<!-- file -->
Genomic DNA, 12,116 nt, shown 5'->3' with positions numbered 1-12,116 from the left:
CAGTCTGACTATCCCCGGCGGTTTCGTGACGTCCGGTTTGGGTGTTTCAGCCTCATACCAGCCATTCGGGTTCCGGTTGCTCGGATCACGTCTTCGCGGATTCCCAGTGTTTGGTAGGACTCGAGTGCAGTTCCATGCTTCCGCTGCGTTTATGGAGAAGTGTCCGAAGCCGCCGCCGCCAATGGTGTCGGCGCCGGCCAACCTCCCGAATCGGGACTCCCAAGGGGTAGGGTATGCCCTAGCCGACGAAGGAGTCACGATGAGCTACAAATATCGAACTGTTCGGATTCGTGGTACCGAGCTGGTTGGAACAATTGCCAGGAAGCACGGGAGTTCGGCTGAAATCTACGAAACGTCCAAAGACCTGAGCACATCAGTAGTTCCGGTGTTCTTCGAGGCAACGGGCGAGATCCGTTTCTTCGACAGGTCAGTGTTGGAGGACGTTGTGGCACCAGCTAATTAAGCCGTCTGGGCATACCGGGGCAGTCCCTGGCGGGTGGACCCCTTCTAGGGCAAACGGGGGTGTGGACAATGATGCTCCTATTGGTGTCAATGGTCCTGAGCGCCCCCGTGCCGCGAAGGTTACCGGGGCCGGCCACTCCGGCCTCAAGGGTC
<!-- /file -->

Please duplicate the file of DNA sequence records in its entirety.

Genomic DNA, 12,116 nt, shown 5'->3' with positions numbered 1-12,116 from the left:
CAGTCTGACTATCCCCGGCGGTTTCGTGACGTCCGGTTTGGGTGTTTCAGCCTCATACCAGCCATTCGGGTTCCGGTTGCTCGGATCACGTCTTCGCGGATTCCCAGTGTTTGGTAGGACTCGAGTGCAGTTCCATGCTTCCGCTGCGTTTATGGAGAAGTGTCCGAAGCCGCCGCCGCCAATGGTGTCGGCGCCGGCCAACCTCCCGAATCGGGACTCCCAAGGGGTAGGGTATGCCCTAGCCGACGAAGGAGTCACGATGAGCTACAAATATCGAACTGTTCGGATTCGTGGTACCGAGCTGGTTGGAACAATTGCCAGGAAGCACGGGAGTTCGGCTGAAATCTACGAAACGTCCAAAGACCTGAGCACATCAGTAGTTCCGGTGTTCTTCGAGGCAACGGGCGAGATCCGTTTCTTCGACAGGTCAGTGTTGGAGGACGTTGTGGCACCAGCTAATTAAGCCGTCTGGGCATACCGGGGCAGTCCCTGGCGGGTGGACCCCTTCTAGGGCAAACGGGGGTGTGGACAATGATGCTCCTATTGGTGTCAATGGTCCTGAGCGCCCCCGTGCCGCGAAGGTTACCGGGGCCGGCCACTCCGGCCTCAAGGGTC